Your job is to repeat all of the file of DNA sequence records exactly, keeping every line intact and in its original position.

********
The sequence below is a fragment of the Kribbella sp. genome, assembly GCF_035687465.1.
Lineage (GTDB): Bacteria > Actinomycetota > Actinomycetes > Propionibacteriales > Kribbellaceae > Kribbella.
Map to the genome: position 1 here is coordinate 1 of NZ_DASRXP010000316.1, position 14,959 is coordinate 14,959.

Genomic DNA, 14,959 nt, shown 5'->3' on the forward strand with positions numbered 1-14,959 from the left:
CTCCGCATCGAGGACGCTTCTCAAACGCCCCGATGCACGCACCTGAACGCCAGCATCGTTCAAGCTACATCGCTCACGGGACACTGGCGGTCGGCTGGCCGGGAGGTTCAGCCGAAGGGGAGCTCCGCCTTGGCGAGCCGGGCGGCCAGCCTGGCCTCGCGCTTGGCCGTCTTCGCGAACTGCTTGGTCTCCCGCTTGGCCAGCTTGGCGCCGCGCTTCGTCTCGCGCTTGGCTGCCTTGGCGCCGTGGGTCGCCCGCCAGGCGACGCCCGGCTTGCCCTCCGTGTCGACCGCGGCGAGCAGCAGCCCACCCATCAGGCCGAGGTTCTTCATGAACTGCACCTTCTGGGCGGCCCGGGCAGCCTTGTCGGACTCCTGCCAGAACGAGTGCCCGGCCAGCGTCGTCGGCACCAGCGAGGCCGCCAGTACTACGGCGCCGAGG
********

The sequence below is a fragment of the Kribbella sp. genome, assembly GCF_035687465.1.
Lineage (GTDB): Bacteria > Actinomycetota > Actinomycetes > Propionibacteriales > Kribbellaceae > Kribbella.
Map to the genome: position 1 here is coordinate 1 of NZ_DASRXP010000316.1, position 14,959 is coordinate 14,959.

Genomic DNA, 14,959 nt, shown 5'->3' on the forward strand with positions numbered 1-14,959 from the left:
CTCCGCATCGAGGACGCTTCTCAAACGCCCCGATGCACGCACCTGAACGCCAGCATCGTTCAAGCTACATCGCTCACGGGACACTGGCGGTCGGCTGGCCGGGAGGTTCAGCCGAAGGGGAGCTCCGCCTTGGCGAGCCGGGCGGCCAGCCTGGCCTCGCGCTTGGCCGTCTTCGCGAACTGCTTGGTCTCCCGCTTGGCCAGCTTGGCGCCGCGCTTCGTCTCGCGCTTGGCTGCCTTGGCGCCGTGGGTCGCCCGCCAGGCGACGCCCGGCTTGCCCTCCGTGTCGACCGCGGCGAGCAGCAGCCCACCCATCAGGCCGAGGTTCTTCATGAACTGCACCTTCTGGGCGGCCCGGGCAGCCTTGTCGGACTCCTGCCAGAACGAGTGCCCGGCCAGCGTCGTCGGCACCAGCGAGGCCGCCAGTACTACGGCGCCGAGG